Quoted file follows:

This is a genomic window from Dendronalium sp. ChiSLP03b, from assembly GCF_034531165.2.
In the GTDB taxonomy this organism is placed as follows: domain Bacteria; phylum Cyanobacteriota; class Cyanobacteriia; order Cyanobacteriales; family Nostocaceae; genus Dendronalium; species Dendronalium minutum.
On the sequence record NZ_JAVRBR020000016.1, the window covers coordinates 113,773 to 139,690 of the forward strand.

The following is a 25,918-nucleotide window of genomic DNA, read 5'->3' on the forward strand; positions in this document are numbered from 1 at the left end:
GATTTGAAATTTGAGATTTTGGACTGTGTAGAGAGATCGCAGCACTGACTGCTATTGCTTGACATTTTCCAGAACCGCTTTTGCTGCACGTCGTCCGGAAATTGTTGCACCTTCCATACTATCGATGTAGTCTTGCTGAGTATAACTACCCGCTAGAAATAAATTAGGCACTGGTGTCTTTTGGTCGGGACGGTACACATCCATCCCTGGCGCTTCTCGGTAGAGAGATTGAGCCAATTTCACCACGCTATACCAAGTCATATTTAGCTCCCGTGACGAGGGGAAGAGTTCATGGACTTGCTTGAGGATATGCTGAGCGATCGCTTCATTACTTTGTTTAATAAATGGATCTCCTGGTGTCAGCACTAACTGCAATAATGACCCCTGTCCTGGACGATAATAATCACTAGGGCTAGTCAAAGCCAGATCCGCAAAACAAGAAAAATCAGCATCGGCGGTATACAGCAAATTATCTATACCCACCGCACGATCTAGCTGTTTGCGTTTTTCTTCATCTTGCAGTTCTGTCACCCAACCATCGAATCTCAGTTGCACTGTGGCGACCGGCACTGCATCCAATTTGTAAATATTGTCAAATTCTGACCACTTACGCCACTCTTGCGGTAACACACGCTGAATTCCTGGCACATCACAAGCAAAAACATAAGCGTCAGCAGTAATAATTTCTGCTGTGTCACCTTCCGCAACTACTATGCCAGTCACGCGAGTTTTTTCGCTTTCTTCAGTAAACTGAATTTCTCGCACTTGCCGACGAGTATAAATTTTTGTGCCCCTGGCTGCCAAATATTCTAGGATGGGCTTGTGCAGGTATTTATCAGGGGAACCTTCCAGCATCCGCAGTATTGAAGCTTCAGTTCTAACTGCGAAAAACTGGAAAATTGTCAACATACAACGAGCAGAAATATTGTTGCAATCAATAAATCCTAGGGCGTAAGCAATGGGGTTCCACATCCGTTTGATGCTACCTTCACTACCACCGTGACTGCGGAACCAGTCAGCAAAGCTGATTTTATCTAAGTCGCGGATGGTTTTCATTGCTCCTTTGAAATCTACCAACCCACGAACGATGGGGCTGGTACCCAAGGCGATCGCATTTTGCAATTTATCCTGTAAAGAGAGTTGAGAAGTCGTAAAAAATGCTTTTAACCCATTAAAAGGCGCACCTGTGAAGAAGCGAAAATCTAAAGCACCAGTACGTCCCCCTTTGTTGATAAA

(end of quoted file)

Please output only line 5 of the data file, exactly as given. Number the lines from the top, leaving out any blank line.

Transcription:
GATTTGAAATTTGAGATTTTGGACTGTGTAGAGAGATCGCAGCACTGACTGCTATTGCTTGACATTTTCCAGAACCGCTTTTGCTGCACGTCGTCCGGAAATTGTTGCACCTTCCATACTATCGATGTAGTCTTGCTGAGTATAACTACCCGCTAGAAATAAATTAGGCACTGGTGTCTTTTGGTCGGGACGGTACACATCCATCCCTGGCGCTTCTCGGTAGAGAGATTGAGCCAATTTCACCACGCTATACCAAGTCATATTTAGCTCCCGTGACGAGGGGAAGAGTTCATGGACTTGCTTGAGGATATGCTGAGCGATCGCTTCATTACTTTGTTTAATAAATGGATCTCCTGGTGTCAGCACTAACTGCAATAATGACCCCTGTCCTGGACGATAATAATCACTAGGGCTAGTCAAAGCCAGATCCGCAAAACAAGAAAAATCAGCATCGGCGGTATACAGCAAATTATCTATACCCACCGCACGATCTAGCTGTTTGCGTTTTTCTTCATCTTGCAGTTCTGTCACCCAACCATCGAATCTCAGTTGCACTGTGGCGACCGGCACTGCATCCAATTTGTAAATATTGTCAAATTCTGACCACTTACGCCACTCTTGCGGTAACACACGCTGAATTCCTGGCACATCACAAGCAAAAACATAAGCGTCAGCAGTAATAATTTCTGCTGTGTCACCTTCCGCAACTACTATGCCAGTCACGCGAGTTTTTTCGCTTTCTTCAGTAAACTGAATTTCTCGCACTTGCCGACGAGTATAAATTTTTGTGCCCCTGGCTGCCAAATATTCTAGGATGGGCTTGTGCAGGTATTTATCAGGGGAACCTTCCAGCATCCGCAGTATTGAAGCTTCAGTTCTAACTGCGAAAAACTGGAAAATTGTCAACATACAACGAGCAGAAATATTGTTGCAATCAATAAATCCTAGGGCGTAAGCAATGGGGTTCCACATCCGTTTGATGCTACCTTCACTACCACCGTGACTGCGGAACCAGTCAGCAAAGCTGATTTTATCTAAGTCGCGGATGGTTTTCATTGCTCCTTTGAAATCTACCAACCCACGAACGATGGGGCTGGTACCCAAGGCGATCGCATTTTGCAATTTATCCTGTAAAGAGAGTTGAGAAGTCGTAAAAAATGCTTTTAACCCATTAAAAGGCGCACCTGTGAAGAAGCGAAAATCTAAAGCACCAGTACGTCCCCCTTTGTTGATAAA